Also, and this may seem obvious, but can I actually get to the end of the piece without being distracted or becoming disinterested? If the writing holds my attention all the way, then I know that there’s something there worth exploring.

I’m also on the lookout for what would be a challenge to stage. If the play’s set on a cruise ship that’s about to crash into an iceberg, and lots of sharks are circling ready for a meal, then that’s exciting to me. How am I going to bring this piece to life, when all I may have available to me in terms of tech is a few basic lighting effects, a speaker and a couple of tables & chairs? I love design – ambitious new writing gives me a chance to be creative in my staging.

Finally, and this is probably the most important thing to me, you just know in your gut when you’re reading a script that works. You’ve got to trust that feeling.

How important is it that new writing opportunities such as this are available in the current theatrical climate?

It’s vital. There’s so much talent out there, but how would it be showcased it if these opportunities didn’t exist? But it’s not just about simply staging new writing evenings – they have to be curated to the same professionalism as you would expect at a mainstream theatre, to ensure that the writers, directors and performers’ talent gets showcased in the best way possible.

These types of events allow creatives to take risks – they can be bold and try things that perhaps would be censored at a larger establishment. To be able to fail, then to learn from that failure in an environment where you’re not under too much scrutiny, is a luxury we sometimes take for granted.

Do you approach directing new writing, by a new playwright, any differently to work that could be a revival or work that has been already realised on stage?

It’s definitely different. If it’s a piece of new writing, it’s probably relevant to what’s happening in the world today, meaning there’s a lot more responsibility to be had when producing it. No one knows what to expect when going to see new writing – you can really be bold in your creative decisions.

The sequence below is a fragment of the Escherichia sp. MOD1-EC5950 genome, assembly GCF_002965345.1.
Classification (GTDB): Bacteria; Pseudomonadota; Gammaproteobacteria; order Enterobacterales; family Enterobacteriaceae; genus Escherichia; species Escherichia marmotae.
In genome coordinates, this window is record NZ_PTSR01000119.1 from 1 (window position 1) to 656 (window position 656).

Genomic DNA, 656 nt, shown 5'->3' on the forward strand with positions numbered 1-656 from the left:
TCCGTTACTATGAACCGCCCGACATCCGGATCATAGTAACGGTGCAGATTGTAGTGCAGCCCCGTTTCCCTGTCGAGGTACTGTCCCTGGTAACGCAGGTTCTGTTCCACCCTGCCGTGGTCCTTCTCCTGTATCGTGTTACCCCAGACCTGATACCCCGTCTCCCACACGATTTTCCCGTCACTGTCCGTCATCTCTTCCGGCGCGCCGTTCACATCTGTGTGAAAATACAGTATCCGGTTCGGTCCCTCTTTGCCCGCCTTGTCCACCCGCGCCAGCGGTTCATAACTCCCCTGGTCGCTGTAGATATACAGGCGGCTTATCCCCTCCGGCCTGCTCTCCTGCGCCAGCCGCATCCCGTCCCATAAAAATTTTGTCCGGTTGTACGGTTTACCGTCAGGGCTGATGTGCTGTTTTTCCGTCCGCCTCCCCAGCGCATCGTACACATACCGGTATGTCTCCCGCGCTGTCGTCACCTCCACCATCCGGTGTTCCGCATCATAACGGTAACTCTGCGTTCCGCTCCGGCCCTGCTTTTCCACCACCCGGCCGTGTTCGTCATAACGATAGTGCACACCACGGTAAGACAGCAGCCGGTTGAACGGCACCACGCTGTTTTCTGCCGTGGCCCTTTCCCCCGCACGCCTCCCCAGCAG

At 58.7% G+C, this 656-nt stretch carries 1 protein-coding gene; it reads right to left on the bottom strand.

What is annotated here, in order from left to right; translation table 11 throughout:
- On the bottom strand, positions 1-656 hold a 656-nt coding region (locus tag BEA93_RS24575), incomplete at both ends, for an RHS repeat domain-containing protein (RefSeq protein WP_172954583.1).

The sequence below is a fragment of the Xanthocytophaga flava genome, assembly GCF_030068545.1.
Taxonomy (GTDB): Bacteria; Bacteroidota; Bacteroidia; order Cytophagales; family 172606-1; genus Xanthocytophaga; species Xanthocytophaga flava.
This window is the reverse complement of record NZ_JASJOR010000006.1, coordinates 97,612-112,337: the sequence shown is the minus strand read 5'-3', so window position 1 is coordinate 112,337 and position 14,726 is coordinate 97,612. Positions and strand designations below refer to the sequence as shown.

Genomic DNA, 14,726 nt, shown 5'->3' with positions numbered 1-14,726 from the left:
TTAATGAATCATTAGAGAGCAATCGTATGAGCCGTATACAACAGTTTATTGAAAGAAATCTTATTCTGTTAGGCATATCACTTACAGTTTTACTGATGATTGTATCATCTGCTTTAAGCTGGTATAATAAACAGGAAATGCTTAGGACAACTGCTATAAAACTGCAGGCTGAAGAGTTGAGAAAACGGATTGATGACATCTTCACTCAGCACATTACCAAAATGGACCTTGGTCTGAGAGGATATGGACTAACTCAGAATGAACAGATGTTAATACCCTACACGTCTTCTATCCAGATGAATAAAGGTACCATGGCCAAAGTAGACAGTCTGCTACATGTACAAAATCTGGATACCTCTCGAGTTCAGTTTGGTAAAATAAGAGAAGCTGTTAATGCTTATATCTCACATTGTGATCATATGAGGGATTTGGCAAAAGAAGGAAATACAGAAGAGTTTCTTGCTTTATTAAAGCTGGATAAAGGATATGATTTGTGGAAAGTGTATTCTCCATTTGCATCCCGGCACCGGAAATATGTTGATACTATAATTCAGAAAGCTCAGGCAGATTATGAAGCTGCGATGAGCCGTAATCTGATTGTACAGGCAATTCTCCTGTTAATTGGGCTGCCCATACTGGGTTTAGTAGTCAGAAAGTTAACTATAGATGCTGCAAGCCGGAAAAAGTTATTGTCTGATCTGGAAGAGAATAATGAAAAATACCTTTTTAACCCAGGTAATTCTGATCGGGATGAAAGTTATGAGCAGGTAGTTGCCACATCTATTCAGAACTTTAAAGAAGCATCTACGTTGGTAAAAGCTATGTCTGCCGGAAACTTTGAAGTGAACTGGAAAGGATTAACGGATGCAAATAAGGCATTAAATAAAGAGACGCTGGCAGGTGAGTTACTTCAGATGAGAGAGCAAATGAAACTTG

Alistair is directing The Kill List by oakley. To read more about the play, follow Oakley on Twitter (@OakleyFlanagan) or visit the Little Pieces of Gold website – www.littlepiecesofgold.co.uk


Anthony Houghton

Anthony originally trained as a theatrical designer before going on to train as an actor. He has worked for over 25 years in theatre, film and TV and in the last few years has begun directing – everything from new writing and one man shows to big commercial pantomimes.

Little Pieces Of Gold Suzette Coon

Anthony Houghton

What do you look for when you’re choosing a play to direct in a new writing festival such as this?

I look for a human story that connects with my heart.

How important is it that new writing opportunities such as this are available in the current theatrical climate?

Opportunities such as Little Pieces of Gold are invaluable for emerging artists to explore, create work and develop their process. They are also a wonderful networking opportunity in what can be a very lonely job.

Do you approach directing new writing, by a new playwright, any differently to work that could be a revival or work that has been already realised on stage?

For me, the difference in the process is that the writer is often involved in collaborating in the rehearsals for new writing and therefore the script can sometimes undergo quite radical changes. It also comes with no baggage and preconceived ideas from previous productions.

Anthony is directing First Time by Zoe Mace. To read more about the play, follow Zoe on Twitter (@ZoeMace) or visit the Little Pieces of Gold website – www.littlepiecesofgold.co.uk